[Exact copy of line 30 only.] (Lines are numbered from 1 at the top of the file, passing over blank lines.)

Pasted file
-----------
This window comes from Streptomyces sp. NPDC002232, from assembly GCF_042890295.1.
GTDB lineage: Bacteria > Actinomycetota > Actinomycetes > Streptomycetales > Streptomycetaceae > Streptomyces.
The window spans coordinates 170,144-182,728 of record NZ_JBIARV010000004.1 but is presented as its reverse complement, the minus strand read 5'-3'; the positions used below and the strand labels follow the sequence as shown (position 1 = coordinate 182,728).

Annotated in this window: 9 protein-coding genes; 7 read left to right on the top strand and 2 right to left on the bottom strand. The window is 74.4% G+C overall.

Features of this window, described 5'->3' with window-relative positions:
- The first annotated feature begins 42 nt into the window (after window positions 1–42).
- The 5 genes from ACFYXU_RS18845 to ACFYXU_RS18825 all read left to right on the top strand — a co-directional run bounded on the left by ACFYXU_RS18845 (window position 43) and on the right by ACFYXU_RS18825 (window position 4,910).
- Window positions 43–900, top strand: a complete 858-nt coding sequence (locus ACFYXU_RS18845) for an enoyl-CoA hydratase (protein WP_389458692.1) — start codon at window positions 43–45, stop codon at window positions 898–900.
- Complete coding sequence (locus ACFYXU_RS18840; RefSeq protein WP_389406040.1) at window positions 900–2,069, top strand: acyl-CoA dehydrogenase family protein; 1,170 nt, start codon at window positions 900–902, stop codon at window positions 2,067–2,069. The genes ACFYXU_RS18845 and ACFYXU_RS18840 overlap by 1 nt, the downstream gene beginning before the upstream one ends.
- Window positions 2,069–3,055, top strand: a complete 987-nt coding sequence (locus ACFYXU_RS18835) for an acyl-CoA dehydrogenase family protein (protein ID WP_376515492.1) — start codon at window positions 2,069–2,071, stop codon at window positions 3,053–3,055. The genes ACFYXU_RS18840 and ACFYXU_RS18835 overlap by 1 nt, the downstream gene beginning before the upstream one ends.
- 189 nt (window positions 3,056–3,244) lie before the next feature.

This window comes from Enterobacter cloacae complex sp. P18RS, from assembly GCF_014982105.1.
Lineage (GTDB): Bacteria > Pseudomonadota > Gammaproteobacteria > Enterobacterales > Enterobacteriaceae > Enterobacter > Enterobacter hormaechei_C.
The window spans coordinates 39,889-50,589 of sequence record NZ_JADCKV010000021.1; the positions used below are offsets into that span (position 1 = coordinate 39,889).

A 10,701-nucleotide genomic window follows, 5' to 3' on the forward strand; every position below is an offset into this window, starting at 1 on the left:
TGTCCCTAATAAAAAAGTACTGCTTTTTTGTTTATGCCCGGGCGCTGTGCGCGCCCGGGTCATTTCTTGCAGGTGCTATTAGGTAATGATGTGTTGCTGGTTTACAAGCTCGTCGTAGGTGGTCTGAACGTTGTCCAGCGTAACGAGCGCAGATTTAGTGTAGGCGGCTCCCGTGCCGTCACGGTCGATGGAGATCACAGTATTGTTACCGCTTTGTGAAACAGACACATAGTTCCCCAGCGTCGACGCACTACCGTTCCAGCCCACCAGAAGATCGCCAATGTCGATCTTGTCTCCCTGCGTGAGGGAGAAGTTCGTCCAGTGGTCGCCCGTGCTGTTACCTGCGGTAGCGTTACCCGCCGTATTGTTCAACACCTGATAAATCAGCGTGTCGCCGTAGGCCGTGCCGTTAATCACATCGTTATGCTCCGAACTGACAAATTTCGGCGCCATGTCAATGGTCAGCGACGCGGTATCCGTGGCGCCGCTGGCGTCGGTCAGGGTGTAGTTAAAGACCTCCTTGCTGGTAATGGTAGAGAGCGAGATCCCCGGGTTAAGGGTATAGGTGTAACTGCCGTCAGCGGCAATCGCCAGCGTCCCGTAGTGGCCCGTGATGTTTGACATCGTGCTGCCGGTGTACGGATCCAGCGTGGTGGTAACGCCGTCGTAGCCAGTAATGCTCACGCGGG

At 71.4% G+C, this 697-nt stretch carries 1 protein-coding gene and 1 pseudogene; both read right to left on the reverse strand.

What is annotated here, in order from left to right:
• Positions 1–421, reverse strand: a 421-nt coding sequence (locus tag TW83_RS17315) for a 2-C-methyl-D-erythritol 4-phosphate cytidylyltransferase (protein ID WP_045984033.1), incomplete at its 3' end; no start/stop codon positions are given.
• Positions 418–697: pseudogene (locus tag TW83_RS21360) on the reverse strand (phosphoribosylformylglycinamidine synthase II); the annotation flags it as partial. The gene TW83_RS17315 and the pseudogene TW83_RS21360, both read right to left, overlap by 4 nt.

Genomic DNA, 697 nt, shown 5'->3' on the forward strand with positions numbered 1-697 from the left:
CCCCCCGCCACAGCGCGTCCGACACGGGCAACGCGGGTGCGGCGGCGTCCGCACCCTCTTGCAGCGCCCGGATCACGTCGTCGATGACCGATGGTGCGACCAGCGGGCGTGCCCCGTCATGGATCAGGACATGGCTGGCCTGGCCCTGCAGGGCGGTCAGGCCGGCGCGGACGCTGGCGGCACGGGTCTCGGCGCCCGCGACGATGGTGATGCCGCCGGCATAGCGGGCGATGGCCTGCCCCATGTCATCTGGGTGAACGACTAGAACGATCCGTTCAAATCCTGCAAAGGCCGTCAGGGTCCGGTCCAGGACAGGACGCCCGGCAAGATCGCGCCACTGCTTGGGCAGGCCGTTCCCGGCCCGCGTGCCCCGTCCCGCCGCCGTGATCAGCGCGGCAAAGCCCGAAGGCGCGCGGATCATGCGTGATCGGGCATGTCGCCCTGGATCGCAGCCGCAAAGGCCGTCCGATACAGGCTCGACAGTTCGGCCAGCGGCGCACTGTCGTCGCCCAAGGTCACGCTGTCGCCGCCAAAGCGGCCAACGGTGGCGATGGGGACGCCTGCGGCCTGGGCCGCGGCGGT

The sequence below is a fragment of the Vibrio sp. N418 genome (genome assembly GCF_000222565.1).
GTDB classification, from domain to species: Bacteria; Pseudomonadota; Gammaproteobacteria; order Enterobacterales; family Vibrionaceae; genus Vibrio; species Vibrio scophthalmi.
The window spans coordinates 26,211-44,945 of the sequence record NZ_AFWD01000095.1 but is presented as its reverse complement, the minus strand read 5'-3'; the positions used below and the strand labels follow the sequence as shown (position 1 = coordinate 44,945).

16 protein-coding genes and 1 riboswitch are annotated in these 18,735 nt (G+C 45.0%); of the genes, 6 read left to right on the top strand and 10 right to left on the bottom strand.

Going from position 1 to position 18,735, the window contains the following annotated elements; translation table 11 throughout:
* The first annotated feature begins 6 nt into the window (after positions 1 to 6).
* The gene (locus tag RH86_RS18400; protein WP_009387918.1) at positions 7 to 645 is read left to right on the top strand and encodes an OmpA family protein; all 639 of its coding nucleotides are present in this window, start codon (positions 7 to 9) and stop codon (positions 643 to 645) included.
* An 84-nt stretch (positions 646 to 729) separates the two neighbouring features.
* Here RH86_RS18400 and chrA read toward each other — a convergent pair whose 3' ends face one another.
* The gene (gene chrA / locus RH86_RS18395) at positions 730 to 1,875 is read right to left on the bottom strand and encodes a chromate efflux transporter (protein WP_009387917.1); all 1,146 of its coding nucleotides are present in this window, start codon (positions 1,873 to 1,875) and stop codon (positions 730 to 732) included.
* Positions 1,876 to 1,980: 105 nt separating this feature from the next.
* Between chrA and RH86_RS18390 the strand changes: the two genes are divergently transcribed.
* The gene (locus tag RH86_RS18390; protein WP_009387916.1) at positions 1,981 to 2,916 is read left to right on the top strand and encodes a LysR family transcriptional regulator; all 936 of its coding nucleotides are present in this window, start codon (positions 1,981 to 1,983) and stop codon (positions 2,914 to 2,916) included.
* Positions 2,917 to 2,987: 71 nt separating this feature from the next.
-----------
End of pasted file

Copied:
* An 84-nt stretch (positions 646 to 729) separates the two neighbouring features.